The former head of Mexico's secret service has branded Sinaloa Cartel leader Joaquin "El Chapo" Guzman a "business genius" in a frank interview looking back at security policy during the previous administration, in which he served.
Speaking to Spanish newspaper El Pais, Guillermo Valdes, who headed the Center for Investigation and National Security (CISEN) intelligence service between 2007 and 2011 under former President Felipe Calderon, said El Chapo's had "leadership qualities and a strategic vision that no other drug traffickers have," before highlighting his "great ability to seduce people, and great imagination and entrepreneurial creativity."
SEE ALSO: El Chapo Profile
As a December 13 report from Milenio underscores, as well as his business acumen, Guzman is also credited with maintaining an organizational structure which has prevented the Sinaloa Cartel descending into the sort of internal feuds seen among other criminal groups, such as the Gulf Cartel and the Zetas. In keeping his organization's cohesion, Guzman has also come to dominate other cartels, including former rivals.
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Guzman is widely recognized for his logistical and business prowess, but to hear a one-time nemesis speak of him in such terms is notable. From his early years as an operative of the Guadalajara Cartel -- one of Mexico's first major transnational criminal organizations -- Guzman has risen to become the world's most famous drug trafficker still at large, a reported billionaire and one of the heads of Mexico's most powerful drug trafficking groups, the Sinaloa Cartel.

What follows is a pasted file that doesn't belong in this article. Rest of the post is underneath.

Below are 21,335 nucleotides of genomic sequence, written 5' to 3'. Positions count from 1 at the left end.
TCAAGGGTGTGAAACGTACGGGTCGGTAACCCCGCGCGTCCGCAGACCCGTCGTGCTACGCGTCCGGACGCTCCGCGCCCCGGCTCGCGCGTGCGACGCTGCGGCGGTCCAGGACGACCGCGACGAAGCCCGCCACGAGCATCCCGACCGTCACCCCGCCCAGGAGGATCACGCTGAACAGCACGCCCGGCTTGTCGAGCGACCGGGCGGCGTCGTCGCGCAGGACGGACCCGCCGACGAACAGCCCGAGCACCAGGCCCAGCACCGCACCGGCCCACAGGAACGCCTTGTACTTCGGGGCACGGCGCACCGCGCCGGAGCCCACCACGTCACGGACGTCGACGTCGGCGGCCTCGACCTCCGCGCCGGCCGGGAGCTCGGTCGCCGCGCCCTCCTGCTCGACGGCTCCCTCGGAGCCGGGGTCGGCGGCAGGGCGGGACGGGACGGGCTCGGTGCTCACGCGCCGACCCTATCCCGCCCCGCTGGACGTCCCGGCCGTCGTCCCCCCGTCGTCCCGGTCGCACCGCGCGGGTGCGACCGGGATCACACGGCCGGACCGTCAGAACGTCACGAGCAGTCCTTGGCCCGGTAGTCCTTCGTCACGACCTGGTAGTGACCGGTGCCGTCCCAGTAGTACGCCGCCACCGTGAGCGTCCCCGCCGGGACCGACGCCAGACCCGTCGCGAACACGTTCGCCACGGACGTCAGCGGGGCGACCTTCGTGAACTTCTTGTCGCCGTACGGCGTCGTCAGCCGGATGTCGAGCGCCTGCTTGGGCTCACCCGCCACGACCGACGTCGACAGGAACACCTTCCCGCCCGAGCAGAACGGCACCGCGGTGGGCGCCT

Under his watch, the tentacles of the Sinaloa Cartel have spread deep into Central and South America, and far beyond, while he has positioned himself to dominate the drug supply to Chicago -- a logistical keystone which gives the Sinaloa Cartel access to much of the rest of the United States.
However, while Guzman is undoubtedly deeply involved in directing the Sinaloa Cartel's expansion, the depiction of him as a lone mastermind seems somewhat simplistic. The Sinaloa Cartel is often referred to as "The Federation" because of its decentralized structure, with Ismael Zambada, alias "El Mayo," and Juan Jose Esparragoza Moreno, alias "El Azul," heading their own factions and holding considerable sway. As court documents from the ongoing drug trafficking trial in Chicago of Zambada's son Vicente appear to demonstrate, Guzman and Zambada carry out their own negotiations and are sometimes in competition with each other.